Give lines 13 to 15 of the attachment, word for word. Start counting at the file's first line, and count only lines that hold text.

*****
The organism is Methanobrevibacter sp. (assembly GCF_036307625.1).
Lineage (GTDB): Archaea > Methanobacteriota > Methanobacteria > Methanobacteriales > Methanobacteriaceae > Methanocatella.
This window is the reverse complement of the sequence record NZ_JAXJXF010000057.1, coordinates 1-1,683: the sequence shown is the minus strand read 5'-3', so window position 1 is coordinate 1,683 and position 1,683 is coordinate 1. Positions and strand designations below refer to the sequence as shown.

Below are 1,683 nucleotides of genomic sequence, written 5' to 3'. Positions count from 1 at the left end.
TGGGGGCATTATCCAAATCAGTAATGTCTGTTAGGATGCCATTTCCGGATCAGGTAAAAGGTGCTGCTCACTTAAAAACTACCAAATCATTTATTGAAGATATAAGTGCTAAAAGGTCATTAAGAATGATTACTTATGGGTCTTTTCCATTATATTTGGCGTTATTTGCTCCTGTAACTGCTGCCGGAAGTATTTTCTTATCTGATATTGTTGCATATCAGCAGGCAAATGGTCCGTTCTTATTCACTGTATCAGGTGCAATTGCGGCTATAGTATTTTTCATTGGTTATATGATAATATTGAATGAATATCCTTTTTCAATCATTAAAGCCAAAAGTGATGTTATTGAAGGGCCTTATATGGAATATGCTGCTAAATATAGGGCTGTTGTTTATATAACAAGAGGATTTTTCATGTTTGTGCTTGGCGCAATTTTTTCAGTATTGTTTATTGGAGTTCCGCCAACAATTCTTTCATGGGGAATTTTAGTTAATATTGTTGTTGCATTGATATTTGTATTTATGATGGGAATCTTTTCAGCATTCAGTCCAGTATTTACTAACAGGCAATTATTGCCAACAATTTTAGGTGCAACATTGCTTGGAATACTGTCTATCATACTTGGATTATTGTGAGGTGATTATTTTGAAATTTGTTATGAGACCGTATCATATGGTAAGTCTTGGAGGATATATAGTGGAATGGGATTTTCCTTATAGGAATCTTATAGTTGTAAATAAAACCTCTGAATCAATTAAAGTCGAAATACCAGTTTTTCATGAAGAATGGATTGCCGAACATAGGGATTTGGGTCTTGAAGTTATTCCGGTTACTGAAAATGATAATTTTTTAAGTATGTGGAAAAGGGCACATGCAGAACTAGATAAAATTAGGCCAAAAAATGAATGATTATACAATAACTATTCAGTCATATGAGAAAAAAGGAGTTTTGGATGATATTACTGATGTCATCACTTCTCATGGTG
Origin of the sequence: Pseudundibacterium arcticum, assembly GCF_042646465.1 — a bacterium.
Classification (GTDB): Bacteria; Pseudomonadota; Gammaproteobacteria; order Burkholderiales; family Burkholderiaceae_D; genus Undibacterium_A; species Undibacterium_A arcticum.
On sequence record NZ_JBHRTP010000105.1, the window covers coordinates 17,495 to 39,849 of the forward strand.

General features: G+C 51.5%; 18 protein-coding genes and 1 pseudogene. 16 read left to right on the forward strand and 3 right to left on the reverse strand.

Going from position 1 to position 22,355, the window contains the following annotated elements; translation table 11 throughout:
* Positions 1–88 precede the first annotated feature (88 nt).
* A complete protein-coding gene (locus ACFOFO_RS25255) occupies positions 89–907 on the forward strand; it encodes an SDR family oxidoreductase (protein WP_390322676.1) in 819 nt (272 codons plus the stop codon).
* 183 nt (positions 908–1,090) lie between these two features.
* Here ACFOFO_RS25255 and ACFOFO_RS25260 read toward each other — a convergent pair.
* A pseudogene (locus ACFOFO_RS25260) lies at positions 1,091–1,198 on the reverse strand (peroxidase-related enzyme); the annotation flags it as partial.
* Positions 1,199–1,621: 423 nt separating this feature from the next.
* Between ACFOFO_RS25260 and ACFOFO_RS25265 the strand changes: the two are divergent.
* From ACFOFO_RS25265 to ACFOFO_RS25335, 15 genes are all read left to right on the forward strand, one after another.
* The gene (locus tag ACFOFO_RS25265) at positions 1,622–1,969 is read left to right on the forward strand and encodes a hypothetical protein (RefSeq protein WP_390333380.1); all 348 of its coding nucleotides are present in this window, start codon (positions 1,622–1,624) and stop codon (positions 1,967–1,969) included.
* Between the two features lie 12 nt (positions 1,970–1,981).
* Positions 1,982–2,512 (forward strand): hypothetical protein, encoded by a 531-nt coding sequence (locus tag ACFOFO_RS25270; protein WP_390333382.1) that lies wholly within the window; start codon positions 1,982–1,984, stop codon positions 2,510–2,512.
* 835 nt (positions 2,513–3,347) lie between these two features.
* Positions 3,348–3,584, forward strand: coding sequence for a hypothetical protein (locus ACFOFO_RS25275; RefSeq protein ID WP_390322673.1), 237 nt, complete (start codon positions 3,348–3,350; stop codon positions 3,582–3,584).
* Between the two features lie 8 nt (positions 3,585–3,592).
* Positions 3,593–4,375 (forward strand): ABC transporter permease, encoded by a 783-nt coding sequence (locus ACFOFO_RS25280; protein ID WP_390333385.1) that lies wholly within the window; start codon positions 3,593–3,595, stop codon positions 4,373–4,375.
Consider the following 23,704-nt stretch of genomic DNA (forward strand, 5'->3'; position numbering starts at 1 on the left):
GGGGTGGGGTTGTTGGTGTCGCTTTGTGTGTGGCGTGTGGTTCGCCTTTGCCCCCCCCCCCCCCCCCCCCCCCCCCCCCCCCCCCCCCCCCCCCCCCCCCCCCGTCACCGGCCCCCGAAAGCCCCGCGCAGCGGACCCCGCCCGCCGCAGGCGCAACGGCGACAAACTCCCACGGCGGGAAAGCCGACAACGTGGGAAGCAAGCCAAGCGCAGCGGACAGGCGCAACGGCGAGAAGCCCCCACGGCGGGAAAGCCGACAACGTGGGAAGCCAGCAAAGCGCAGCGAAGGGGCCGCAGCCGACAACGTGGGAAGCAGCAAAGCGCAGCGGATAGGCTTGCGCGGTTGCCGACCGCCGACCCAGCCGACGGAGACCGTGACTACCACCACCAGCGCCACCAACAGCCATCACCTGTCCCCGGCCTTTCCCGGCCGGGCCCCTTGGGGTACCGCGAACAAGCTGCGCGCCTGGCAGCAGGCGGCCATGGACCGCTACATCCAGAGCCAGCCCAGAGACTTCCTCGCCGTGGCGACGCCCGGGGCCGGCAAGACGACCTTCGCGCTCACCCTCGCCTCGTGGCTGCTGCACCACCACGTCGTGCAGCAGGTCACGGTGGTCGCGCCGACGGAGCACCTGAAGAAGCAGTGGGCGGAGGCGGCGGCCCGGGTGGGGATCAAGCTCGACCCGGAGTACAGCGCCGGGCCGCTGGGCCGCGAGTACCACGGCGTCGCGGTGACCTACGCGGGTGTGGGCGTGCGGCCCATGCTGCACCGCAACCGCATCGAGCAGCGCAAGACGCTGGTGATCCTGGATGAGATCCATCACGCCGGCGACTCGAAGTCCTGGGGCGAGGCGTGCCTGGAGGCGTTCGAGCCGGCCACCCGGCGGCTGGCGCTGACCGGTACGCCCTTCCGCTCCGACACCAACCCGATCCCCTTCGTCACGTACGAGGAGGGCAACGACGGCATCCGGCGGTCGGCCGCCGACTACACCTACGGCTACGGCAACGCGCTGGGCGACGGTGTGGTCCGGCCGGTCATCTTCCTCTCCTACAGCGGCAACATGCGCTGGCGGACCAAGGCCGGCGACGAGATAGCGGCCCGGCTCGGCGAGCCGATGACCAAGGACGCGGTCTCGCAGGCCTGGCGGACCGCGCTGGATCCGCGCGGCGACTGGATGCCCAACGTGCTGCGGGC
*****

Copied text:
* 183 nt (positions 908–1,090) lie between these two features.
* Here ACFOFO_RS25255 and ACFOFO_RS25260 read toward each other — a convergent pair.
* A pseudogene (locus ACFOFO_RS25260) lies at positions 1,091–1,198 on the reverse strand (peroxidase-related enzyme); the annotation flags it as partial.